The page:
Areas of Study

We have looked at a huge range of topics and roles. So what areas do you study to get into a field like this? Maybe the easiest approach would be looking at the three camps; Designer, Developer and Administrator.

A general list for good digital learning design is;

  • Educational theory (usually adult pedagogy) to teach the user.

  • Learning psychology (and neuroscience) to understand how we learn.

  • Action mapping and investigative techniques to discover the problem and map out solutions.

  • User experience design to id your user and best shape their experience and guide them.

  • Some graphic design theory (typography, colour theory, layout and design, imagery and graphic design) to get the right tone, feel, and engagement.

  • Understanding of the limits and possibilities of development software and the hosting platforms that your users will use.

  • Project management skills to work with SMEs, project leads and owners and ensure all phases of the project are delivered on time.

For developers the list varies by the type of product you create:

  • Graphic design software (example: Illustrator/Photoshop/Indesign) to create, edit and layout you imagery and text with full control.

  • Video and animation software (example: Premiere Pro/AE/Audition/Vyond) to create and edit video files, audio files, gifs and motion graphics.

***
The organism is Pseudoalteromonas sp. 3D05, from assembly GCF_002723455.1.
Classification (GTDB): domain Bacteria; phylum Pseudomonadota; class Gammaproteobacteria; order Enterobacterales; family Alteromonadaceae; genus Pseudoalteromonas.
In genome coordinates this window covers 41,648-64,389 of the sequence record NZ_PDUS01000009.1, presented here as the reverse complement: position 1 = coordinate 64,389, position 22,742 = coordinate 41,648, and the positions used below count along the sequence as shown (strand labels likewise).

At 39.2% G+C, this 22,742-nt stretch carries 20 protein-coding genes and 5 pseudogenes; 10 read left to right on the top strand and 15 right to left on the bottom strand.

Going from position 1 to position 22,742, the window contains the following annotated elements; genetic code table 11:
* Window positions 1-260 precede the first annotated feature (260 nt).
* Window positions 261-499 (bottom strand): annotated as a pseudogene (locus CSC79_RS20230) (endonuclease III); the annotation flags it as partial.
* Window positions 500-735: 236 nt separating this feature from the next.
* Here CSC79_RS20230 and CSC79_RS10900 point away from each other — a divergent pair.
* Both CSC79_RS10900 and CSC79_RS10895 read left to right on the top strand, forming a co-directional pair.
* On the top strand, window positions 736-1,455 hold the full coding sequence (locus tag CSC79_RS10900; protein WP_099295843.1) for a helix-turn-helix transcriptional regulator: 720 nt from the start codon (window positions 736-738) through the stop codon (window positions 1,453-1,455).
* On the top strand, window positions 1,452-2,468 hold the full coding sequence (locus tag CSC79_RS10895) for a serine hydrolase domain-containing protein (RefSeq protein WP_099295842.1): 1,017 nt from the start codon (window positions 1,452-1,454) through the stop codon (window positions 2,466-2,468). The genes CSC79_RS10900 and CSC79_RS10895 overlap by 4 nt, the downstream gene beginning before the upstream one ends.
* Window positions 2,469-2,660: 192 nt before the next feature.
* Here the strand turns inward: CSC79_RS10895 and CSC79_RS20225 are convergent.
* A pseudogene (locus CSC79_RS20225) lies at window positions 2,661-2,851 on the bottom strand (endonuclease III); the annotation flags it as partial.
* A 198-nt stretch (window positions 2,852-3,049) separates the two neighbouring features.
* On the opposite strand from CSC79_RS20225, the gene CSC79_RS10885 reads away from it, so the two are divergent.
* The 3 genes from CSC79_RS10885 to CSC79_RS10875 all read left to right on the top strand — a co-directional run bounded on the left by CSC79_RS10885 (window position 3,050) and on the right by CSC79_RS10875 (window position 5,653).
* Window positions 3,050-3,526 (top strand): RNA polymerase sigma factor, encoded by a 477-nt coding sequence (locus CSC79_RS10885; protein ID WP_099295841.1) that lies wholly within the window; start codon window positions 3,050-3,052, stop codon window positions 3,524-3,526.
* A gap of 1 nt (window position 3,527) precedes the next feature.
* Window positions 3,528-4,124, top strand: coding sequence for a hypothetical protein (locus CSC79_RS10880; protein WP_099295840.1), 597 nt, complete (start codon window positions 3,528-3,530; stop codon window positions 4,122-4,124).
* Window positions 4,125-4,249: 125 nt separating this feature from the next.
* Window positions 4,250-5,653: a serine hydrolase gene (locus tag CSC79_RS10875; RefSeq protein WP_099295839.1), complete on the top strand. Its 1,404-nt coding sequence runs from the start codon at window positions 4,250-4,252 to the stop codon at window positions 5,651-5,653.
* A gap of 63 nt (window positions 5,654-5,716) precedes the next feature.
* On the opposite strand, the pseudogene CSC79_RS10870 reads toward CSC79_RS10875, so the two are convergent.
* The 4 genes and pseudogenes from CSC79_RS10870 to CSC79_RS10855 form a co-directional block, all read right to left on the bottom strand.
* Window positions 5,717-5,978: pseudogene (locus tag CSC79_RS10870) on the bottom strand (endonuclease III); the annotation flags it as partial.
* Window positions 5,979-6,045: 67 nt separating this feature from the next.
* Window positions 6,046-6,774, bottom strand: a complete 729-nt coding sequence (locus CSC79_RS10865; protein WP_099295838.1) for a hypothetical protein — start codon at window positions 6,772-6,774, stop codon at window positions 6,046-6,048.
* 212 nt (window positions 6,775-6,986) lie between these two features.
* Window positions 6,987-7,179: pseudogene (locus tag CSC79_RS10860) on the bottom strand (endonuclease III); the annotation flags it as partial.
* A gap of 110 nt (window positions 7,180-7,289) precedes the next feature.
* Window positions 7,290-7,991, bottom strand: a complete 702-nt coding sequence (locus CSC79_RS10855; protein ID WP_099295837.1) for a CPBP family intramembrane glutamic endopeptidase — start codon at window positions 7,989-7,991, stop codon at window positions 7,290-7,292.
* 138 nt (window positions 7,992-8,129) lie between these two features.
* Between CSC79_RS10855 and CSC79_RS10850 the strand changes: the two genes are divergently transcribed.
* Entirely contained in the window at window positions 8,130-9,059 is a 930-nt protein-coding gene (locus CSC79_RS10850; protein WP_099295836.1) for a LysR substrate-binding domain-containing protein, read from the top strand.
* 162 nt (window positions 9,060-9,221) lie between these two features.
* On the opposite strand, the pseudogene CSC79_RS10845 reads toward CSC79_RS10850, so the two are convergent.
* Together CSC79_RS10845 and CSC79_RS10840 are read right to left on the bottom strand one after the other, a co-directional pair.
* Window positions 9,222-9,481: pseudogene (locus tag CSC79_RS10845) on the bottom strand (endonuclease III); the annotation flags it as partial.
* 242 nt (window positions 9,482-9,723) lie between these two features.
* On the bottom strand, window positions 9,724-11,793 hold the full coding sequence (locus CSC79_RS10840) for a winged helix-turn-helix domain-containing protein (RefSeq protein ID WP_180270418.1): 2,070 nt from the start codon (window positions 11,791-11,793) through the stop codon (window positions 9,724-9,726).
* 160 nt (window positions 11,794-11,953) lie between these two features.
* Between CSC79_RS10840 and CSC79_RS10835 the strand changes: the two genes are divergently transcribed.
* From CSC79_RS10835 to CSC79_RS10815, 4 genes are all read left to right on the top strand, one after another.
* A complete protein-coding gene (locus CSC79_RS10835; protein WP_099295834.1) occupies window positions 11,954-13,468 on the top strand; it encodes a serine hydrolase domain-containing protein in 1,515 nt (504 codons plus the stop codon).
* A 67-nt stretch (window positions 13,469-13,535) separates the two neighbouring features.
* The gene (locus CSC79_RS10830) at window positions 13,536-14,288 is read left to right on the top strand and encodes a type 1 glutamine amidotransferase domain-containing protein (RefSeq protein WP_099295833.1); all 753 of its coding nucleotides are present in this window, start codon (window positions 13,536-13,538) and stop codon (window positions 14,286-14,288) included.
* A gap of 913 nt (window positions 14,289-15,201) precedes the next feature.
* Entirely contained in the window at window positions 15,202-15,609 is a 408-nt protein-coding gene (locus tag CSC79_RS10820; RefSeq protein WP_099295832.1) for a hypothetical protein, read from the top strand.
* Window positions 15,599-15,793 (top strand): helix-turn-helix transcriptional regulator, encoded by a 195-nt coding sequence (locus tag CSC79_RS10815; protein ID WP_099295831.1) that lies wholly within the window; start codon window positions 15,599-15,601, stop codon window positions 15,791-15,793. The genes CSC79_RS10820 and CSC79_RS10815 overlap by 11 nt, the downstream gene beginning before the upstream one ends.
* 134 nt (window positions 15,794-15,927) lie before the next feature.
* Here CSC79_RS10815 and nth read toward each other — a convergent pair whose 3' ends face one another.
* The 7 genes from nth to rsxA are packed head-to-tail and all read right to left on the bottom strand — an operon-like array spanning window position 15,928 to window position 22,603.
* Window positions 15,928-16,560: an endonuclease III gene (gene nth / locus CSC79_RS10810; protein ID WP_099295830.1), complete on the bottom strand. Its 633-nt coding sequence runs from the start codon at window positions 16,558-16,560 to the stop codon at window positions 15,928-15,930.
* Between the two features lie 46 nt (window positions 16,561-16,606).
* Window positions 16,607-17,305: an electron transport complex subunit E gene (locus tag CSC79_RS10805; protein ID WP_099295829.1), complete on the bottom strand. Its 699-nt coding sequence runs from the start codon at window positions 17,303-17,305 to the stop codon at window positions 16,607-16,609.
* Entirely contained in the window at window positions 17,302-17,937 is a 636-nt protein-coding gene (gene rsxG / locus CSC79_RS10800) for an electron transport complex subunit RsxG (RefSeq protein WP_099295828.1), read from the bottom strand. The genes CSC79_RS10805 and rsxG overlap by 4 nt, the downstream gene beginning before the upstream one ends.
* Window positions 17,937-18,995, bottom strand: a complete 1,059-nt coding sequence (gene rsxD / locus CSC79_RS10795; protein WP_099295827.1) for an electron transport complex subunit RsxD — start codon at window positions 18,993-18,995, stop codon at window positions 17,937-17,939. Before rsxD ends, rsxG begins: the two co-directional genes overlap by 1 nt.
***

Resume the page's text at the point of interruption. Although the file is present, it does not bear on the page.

• eLearning software ( example: articulate 360/ captivate) to develop module and web based learning packages as well as in depth interactions and scenarios.

  • LMS and LXP understanding (example: Moodle/Kalidus/Learningpool/Degreed) to be sure what you make can work properly and be seen by the user and the needed data is captured for the business.

  • Front end web design skills (example: HTML/CSS/Javascript) to create and edit websites and web-documents as well as modify published eLearning files for more control.

  • Game design software software (example: Unity/Unreal Engine) to recreate more complex interactions and scenarios for pc, mobile and vr.

  • Mobile application software (example: Kotlin/iOS SDK) for digital learning apps like Duolingo or Sololearn.

For Administrators it depends on the system and people involved but the basics are;

  • LMS and LXP understanding (example: Moodle/Kalidus/Learningpool/Degreed) to be manage your learning base, their performance and ensure all training is being completed as needed.

  • Basic development software knowledge( example: the one your devs used) to gain basic troubleshooting knowledge to support your learners and know when a problem is the learner or the program. (Pro Tip: It's the program.)

  • Basic web design skills to know how the learner is getting to the learning and any hurdles they may have along the way.

  • A heck of a lot of patience. I say this because I know how much my Admin team goes through, and I love them for it.

Please keep in mind this list is NOT COMPLETE and I've no doubt missed things. The best professionals learn enough to know they like the field and identify that they don't know everything. Your managers, teams, colleagues and business as a whole will help guide you to what is needed for your role. There is no one path, so don't freak out, just enjoy the learning journey.